Bishop Johnston said the clergy are called to serve the laity “through word and sacrament.”
The laity are called “through their lives and work to permeate the world with the Spirit of Christ, to grow in holiness and become saints, and to give God glory.”
“Put another way, our goal is to get to heaven and drag as many people along with us as we can,” Bishop Johnston said.
He recalled again the words of St. Paul to the Romans: “Let love be sincere. Hate what is evil, hold on to what is good.”
He recalled the words of St. Paul to the Corinthians: “Love does not rejoice in wrongdoing, but rejoices with the truth.”
“Love needs the truth, but it is also true that truth needs love,” Bishop Johnston said.
“Love and truth cannot be separated. Where love and truth come together, we find mercy. This is the love of the Good Shepherd, the love of Jesus,” he said.
“This is the love that liberates us from illusion,” Bishop Johnston said.
“This is the love that won’t let us settle for anything less than what God created us to be,” he said.
“This is the love that does not grasp at some false god, but spends itself, pours itself out, and suffers for and with others,” he said.
“This is the love manifested on the cross by the Good Shepherd which draws all people to himself, and it is here that the church measures her true success,” Bishop Johnston said.
As he began his homily, Bishop Johnston thanked Archbishop Viganò and Archbishop Carlson, and the more than two dozen bishops and archbishops from around the country — including Louisville Archbishop Joseph Kurtz, president of the U.S. Conference of Catholic Bishops — for their presence that day inside Kansas City’s Cathedral of the Immaculate Conception.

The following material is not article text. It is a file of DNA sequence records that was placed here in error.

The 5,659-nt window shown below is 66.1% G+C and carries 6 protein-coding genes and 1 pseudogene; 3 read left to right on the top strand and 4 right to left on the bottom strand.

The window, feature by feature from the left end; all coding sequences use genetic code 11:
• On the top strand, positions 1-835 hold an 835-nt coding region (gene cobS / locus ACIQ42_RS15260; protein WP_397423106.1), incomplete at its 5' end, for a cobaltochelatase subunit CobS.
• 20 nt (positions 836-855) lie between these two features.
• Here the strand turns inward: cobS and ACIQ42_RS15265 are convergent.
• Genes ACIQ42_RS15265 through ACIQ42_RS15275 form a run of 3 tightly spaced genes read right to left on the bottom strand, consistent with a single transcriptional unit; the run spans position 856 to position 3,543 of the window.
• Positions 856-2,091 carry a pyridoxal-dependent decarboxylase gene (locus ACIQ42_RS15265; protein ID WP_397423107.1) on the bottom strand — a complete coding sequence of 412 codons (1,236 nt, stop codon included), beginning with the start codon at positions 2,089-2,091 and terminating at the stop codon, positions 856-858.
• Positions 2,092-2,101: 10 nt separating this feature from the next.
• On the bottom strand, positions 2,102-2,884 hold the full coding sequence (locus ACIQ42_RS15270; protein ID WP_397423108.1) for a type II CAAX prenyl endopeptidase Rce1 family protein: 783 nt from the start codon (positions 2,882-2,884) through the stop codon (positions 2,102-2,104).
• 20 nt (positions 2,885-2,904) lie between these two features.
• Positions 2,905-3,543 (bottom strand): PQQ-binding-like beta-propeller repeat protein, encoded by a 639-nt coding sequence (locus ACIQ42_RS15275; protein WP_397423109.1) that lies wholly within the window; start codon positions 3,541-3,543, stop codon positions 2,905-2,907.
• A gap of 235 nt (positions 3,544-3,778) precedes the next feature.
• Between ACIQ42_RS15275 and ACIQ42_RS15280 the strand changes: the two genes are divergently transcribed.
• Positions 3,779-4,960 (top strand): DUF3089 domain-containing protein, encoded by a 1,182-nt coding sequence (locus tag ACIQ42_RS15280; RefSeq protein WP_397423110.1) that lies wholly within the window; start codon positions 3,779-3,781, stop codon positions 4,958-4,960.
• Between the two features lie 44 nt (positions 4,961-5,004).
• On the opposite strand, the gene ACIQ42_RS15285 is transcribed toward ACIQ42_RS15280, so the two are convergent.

Bishop Johnston promised never to forget his first see, the Diocese of Springfield-Cape Girardeau.
“What a gift and blessing it has been to serve as the bishop of Springfield-Cape Girardeau for these past seven and a half years,” he said. “I will always love the church and the people of southern Missouri.”
He thanked the EWTN television network for broadcasting the installation Mass. Both his mother and his ailing father could watch their son back home in Tennessee.
He turned to Kansas City, Kan., Archbishop Joseph Naumann, who served as apostolic administrator of the Missouri diocese since April while continuing as leader of his own see on the Kansas side.